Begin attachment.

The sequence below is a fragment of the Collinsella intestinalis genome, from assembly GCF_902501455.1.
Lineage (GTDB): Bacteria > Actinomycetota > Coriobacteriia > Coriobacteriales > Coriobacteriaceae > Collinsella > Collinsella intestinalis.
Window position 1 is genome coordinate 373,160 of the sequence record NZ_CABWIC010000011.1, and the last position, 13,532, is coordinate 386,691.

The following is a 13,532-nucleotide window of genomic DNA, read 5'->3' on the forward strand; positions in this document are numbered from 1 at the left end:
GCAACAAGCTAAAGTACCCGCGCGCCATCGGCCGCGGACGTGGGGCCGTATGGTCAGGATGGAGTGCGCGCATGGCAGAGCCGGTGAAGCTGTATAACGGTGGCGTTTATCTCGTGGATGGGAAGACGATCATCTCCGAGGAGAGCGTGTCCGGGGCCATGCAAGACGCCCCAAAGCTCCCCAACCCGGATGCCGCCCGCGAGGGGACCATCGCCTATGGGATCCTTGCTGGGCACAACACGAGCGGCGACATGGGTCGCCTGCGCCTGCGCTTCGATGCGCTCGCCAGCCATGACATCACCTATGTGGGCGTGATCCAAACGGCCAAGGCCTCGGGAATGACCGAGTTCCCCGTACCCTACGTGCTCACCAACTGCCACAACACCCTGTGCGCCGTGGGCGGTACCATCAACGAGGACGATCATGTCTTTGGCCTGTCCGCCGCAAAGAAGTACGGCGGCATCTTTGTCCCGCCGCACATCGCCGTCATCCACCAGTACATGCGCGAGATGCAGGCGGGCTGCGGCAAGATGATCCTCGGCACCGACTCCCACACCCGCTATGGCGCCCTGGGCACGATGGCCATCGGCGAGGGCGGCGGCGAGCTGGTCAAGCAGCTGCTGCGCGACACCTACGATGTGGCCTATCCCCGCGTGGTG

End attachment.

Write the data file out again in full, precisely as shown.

The sequence below is a fragment of the Collinsella intestinalis genome, from assembly GCF_902501455.1.
Lineage (GTDB): Bacteria > Actinomycetota > Coriobacteriia > Coriobacteriales > Coriobacteriaceae > Collinsella > Collinsella intestinalis.
Window position 1 is genome coordinate 373,160 of the sequence record NZ_CABWIC010000011.1, and the last position, 13,532, is coordinate 386,691.

The following is a 13,532-nucleotide window of genomic DNA, read 5'->3' on the forward strand; positions in this document are numbered from 1 at the left end:
GCAACAAGCTAAAGTACCCGCGCGCCATCGGCCGCGGACGTGGGGCCGTATGGTCAGGATGGAGTGCGCGCATGGCAGAGCCGGTGAAGCTGTATAACGGTGGCGTTTATCTCGTGGATGGGAAGACGATCATCTCCGAGGAGAGCGTGTCCGGGGCCATGCAAGACGCCCCAAAGCTCCCCAACCCGGATGCCGCCCGCGAGGGGACCATCGCCTATGGGATCCTTGCTGGGCACAACACGAGCGGCGACATGGGTCGCCTGCGCCTGCGCTTCGATGCGCTCGCCAGCCATGACATCACCTATGTGGGCGTGATCCAAACGGCCAAGGCCTCGGGAATGACCGAGTTCCCCGTACCCTACGTGCTCACCAACTGCCACAACACCCTGTGCGCCGTGGGCGGTACCATCAACGAGGACGATCATGTCTTTGGCCTGTCCGCCGCAAAGAAGTACGGCGGCATCTTTGTCCCGCCGCACATCGCCGTCATCCACCAGTACATGCGCGAGATGCAGGCGGGCTGCGGCAAGATGATCCTCGGCACCGACTCCCACACCCGCTATGGCGCCCTGGGCACGATGGCCATCGGCGAGGGCGGCGGCGAGCTGGTCAAGCAGCTGCTGCGCGACACCTACGATGTGGCCTATCCCCGCGTGGTG